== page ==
Sunday, March 20, 2022

Theadora Siranian: Fata Morgana


Two nights ago I dreamt you were dead. You, dead for months.
All this time I had been talking to a ghost, face pressed

to the telephone, imagining you doing the same while staring
at a close horizon of snowslashed mountains.

I drift past sheets of blue ice and what we called civilization.
Nothing is left but broken concrete and trees.

Everything an armature of itself and the world silence.

I slip beneath, the water is cold. Toward the sea.


I disinherit myself again and again so that when it’s time to become
nothing I will be ready. There is a bend, always

a bend and always a bridge, weeping, always, when I pass beneath.

Last week I discovered a phrase: anticipatory grief.
An entire category devoted to what I’d always known as waiting.

Abject, brutally finite and yet limitless, waiting.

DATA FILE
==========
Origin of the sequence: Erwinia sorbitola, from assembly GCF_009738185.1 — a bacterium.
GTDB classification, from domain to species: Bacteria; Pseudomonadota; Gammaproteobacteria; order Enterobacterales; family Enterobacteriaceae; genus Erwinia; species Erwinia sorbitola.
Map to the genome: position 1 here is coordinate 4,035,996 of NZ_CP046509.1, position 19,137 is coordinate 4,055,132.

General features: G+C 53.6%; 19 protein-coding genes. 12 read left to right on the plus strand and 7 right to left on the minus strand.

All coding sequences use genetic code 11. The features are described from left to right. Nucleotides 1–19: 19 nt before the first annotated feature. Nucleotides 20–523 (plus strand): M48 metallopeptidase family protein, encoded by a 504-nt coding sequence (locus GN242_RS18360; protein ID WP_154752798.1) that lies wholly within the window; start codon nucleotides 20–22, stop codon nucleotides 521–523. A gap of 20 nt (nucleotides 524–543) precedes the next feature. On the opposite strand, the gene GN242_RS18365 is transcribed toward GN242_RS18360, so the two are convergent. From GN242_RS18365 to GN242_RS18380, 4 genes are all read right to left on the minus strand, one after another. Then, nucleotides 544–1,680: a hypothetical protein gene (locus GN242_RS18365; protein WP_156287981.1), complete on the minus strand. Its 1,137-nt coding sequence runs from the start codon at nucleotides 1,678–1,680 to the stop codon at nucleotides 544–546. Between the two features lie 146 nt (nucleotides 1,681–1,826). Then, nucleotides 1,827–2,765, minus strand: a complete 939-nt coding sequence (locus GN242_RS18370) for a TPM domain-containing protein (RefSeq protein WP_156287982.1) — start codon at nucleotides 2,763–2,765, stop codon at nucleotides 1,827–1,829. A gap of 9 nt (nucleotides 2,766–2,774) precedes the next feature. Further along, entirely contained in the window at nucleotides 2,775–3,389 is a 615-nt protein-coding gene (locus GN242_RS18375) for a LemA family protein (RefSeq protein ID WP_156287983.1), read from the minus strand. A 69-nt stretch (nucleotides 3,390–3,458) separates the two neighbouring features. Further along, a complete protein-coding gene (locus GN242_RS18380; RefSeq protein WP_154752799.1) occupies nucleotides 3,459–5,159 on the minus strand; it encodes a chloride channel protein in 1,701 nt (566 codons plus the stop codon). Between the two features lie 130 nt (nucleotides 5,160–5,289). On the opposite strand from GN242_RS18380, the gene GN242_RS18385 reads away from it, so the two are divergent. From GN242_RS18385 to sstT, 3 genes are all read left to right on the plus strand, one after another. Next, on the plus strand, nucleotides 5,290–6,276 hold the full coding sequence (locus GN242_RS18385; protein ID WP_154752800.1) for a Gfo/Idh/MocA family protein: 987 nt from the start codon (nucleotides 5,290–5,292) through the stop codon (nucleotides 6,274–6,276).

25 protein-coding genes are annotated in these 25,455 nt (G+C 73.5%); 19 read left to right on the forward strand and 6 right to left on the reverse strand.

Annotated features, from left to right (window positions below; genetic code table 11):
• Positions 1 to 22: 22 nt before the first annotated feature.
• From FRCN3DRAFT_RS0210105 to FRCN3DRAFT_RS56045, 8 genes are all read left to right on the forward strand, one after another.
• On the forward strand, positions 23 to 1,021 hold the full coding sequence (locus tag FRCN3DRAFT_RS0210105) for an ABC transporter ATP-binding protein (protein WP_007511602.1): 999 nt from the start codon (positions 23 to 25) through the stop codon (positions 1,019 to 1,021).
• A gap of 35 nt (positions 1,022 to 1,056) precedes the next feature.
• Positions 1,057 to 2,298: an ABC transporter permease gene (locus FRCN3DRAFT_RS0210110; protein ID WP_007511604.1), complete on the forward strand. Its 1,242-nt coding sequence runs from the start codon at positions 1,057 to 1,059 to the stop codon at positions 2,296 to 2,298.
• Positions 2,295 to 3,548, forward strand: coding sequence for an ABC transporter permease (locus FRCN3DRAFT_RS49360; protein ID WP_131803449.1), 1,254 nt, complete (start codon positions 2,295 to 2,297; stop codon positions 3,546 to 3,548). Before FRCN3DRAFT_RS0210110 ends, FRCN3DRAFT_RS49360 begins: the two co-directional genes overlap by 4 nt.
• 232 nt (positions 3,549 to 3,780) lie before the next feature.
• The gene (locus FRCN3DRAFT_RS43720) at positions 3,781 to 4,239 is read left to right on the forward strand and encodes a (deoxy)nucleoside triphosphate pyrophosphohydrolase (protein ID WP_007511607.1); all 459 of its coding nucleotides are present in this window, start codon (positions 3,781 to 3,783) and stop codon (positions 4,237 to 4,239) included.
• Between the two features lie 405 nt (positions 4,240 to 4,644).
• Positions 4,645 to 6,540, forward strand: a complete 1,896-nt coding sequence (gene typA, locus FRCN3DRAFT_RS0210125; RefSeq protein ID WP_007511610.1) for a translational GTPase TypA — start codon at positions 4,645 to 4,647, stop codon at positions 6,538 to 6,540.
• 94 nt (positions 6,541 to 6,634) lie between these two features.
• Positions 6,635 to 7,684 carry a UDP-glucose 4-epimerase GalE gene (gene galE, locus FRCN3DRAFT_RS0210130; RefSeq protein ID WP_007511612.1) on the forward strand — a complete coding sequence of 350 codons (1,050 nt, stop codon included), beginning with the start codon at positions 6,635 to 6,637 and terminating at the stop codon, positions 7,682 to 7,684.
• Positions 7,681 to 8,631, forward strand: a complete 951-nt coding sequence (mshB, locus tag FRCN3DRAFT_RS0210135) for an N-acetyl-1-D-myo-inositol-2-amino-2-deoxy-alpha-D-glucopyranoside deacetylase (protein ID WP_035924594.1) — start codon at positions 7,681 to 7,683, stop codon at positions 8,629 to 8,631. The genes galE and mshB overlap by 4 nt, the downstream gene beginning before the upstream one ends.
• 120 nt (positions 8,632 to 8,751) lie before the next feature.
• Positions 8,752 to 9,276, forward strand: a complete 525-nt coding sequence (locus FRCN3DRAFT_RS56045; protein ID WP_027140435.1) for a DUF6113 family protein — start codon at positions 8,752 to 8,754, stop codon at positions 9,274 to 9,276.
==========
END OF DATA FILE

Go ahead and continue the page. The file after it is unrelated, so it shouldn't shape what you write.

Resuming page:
Hunger without the appetite, without the desire.

If you died tomorrow I would die tomorrow.

The moon is a wafer of barren light in the river.

Anything pressed too far becomes a sin. Toward the sea.

The naked trees are bruises hammered into the sky.
Somehow I know they love me, somehow I know they don’t care.


When I arrived the beach was washed away. The river ran uphill.

Along the ridgeline there is a red horse that can’t stop running.

Even untethered it runs red against the red sun as though trapped
against the sky, back and forth, wildly.

I dreamt you were alive. I dreamt you were unbroken.

Beside the sun burn the stars, glowing embers of paperweight
balloons floating, soaring. Only birds, gliding white

against white turned golden, slowly.

Their wings are burning, or, the sky is a cinder.

The sky a cinder a cinder a cinder and my mouth pressed to the atmosphere

a flame.

I woke and I was the ghost and it was true, all of it.

Originally published in Poetry Northwest, Vol. XIII, 2019

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